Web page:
Researchers working to detect volcanic activity in Yellowstone National Park have officially announced that more than 1,000 earthquakes have been recorded since the beginning of January 2022.
Research assistant professor in the Department of Geology & Geophysics at the University of Utah, Jamie Farrell, says that the earthquakes have times of increased activity right before becoming less active.
Farrell said that 500 of the earthquakes happened from August through mid-September just 12 miles southwest of Mammoth Hot Springs.
In October, the University of Utah also confirmed that they recorded 238 of the earthquakes popping up on their radar out of the 344 that happened in the Yellowstone area.
Since 1973, there have been more than 50,000 earthquakes recorded in the park, making it one of the most seismically active areas in the U.S. Though, scientists say that most of the quakes were so small that they were never felt by humans.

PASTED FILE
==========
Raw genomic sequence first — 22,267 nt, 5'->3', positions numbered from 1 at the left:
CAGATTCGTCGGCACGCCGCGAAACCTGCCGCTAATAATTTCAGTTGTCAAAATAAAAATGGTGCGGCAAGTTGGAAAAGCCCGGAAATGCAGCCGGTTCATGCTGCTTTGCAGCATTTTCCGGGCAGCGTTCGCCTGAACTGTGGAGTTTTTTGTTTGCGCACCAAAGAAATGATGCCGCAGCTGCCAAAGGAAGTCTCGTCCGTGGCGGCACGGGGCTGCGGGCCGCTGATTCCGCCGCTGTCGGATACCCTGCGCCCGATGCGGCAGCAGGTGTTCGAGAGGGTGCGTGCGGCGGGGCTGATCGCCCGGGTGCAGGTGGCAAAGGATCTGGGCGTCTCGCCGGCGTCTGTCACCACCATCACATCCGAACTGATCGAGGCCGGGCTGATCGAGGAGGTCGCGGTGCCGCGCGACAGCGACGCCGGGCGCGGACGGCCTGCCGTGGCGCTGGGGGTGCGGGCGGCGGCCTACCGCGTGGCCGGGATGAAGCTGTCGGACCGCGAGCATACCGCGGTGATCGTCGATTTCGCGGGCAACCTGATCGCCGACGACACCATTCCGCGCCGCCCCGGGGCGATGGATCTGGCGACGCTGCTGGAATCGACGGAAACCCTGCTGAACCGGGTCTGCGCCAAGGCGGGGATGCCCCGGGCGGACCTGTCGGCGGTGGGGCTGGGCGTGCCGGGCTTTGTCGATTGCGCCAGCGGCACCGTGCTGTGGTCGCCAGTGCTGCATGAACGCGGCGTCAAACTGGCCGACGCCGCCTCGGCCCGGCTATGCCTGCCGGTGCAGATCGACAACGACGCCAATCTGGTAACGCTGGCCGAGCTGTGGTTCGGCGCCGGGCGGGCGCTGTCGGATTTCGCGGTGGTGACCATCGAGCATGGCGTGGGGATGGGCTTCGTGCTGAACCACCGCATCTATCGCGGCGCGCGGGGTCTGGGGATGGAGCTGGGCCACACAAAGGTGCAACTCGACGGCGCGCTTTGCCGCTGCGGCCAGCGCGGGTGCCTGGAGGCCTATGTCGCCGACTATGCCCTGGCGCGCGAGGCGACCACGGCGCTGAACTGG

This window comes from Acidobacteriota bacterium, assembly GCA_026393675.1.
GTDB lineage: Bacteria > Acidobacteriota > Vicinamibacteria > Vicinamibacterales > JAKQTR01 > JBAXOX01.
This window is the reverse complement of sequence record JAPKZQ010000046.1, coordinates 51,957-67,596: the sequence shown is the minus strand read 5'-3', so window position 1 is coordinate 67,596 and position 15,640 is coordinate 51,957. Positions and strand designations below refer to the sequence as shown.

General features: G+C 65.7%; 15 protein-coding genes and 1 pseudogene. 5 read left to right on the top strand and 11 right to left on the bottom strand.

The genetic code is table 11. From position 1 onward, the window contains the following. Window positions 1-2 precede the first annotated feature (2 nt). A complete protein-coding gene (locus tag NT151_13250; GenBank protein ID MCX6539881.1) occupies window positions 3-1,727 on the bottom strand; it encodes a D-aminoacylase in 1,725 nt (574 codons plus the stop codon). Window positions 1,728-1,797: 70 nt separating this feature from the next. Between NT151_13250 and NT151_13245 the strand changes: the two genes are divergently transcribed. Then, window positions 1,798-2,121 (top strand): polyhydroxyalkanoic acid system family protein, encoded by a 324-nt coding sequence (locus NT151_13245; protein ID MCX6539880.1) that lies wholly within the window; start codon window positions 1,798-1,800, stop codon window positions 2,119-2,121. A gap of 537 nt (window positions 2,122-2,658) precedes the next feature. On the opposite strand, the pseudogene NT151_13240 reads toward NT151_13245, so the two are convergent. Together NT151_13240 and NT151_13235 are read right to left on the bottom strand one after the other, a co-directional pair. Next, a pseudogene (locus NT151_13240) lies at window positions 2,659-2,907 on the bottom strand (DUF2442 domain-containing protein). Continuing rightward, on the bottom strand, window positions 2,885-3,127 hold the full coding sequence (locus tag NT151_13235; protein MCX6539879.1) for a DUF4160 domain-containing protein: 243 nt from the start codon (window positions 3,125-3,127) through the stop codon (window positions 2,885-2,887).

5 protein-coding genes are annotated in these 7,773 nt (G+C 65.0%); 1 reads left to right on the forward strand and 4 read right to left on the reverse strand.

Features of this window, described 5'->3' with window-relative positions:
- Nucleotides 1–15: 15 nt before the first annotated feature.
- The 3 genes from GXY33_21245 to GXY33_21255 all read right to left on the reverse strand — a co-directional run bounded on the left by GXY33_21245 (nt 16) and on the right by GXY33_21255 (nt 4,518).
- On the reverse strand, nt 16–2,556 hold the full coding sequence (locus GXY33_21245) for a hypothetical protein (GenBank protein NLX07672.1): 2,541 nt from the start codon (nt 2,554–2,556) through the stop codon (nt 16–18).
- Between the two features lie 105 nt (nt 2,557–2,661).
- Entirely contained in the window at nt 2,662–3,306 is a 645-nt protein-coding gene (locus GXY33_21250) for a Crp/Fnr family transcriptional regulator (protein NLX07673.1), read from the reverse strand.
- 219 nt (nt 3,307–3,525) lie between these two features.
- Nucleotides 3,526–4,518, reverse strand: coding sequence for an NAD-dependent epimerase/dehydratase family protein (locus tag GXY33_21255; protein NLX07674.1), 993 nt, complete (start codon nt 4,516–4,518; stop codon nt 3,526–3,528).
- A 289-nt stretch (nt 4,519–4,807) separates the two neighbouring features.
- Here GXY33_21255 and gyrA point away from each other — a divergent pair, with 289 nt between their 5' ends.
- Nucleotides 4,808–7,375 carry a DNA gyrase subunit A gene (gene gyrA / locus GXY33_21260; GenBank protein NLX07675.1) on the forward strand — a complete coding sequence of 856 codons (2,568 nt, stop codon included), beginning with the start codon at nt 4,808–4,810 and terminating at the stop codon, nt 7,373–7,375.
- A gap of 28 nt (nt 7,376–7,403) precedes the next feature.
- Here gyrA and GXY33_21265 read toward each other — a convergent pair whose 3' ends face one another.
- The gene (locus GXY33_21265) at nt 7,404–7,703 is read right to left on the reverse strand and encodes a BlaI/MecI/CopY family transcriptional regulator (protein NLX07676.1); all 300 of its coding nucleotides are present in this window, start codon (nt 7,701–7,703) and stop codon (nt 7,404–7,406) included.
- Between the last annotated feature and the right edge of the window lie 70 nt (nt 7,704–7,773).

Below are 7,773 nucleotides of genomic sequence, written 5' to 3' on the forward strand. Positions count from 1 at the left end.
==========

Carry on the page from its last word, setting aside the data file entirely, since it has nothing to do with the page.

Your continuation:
Yellowstone covers an area of land that goes through Montana, Idaho, and Wyoming and it sits right on top of a young and active Supervolcano.
The volcanic system has everything from pressurized waters, to boiling magma, and a variety of active faults.
Scientists report an average of 1,500-2,500 earthquakes every year and half of them come in swarms. Farrell said that in 2022 a swarm of earthquakes created more than 1,000 events, which are still stacking up.
None of the earthquakes, however, have had a magnitude greater than 3.9, which means they were all minor earthquakes that you probably wouldn’t even feel, nor would they do any damage.